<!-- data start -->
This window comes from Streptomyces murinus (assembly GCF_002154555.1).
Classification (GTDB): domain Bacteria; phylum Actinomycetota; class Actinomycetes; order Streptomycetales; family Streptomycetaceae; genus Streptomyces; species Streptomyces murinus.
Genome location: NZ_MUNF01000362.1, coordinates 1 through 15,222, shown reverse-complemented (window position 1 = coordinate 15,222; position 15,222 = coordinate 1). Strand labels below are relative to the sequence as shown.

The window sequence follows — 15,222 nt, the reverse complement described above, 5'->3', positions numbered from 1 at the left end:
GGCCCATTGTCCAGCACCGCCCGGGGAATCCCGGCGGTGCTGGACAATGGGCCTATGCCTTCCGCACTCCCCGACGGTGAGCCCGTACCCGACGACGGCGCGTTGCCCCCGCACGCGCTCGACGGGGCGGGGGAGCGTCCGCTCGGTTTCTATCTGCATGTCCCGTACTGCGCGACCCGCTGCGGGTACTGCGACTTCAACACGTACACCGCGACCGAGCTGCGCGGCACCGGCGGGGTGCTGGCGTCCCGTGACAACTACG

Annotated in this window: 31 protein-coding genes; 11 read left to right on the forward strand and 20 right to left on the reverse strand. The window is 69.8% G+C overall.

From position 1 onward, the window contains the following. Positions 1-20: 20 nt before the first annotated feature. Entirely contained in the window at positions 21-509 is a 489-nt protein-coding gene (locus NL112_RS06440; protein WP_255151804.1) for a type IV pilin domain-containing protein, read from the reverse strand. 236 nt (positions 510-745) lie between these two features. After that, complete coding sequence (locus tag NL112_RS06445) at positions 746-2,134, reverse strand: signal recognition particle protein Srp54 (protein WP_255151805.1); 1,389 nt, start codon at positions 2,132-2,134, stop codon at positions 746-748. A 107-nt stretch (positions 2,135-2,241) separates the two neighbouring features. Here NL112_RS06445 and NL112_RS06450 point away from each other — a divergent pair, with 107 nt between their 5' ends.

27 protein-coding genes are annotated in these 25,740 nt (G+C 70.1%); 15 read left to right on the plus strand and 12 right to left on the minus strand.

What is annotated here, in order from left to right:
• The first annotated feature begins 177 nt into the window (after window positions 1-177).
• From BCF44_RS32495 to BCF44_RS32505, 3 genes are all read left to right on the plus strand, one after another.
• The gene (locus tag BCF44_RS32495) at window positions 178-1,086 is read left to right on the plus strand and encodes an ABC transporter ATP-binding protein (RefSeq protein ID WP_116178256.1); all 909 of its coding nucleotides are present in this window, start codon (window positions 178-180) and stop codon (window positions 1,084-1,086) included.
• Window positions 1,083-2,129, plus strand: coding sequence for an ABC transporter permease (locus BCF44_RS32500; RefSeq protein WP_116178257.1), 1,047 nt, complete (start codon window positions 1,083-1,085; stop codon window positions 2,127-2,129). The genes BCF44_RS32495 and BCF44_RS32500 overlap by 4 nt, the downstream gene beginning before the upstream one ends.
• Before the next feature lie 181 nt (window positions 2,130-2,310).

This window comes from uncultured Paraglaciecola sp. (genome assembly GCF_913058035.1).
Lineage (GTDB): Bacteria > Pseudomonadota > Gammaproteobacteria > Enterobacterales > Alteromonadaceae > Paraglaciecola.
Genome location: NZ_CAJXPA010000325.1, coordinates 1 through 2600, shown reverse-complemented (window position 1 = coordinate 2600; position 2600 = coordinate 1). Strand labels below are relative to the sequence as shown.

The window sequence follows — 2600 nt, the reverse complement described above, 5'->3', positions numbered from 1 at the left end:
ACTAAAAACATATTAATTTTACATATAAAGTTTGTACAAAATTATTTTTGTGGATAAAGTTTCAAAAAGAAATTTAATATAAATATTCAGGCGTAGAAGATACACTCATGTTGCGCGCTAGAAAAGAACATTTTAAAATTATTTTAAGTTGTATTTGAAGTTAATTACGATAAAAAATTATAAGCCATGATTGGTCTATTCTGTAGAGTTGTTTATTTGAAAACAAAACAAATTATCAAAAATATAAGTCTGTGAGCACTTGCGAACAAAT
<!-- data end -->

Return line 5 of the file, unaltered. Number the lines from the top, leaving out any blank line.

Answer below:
GGCCCATTGTCCAGCACCGCCCGGGGAATCCCGGCGGTGCTGGACAATGGGCCTATGCCTTCCGCACTCCCCGACGGTGAGCCCGTACCCGACGACGGCGCGTTGCCCCCGCACGCGCTCGACGGGGCGGGGGAGCGTCCGCTCGGTTTCTATCTGCATGTCCCGTACTGCGCGACCCGCTGCGGGTACTGCGACTTCAACACGTACACCGCGACCGAGCTGCGCGGCACCGGCGGGGTGCTGGCGTCCCGTGACAACTACG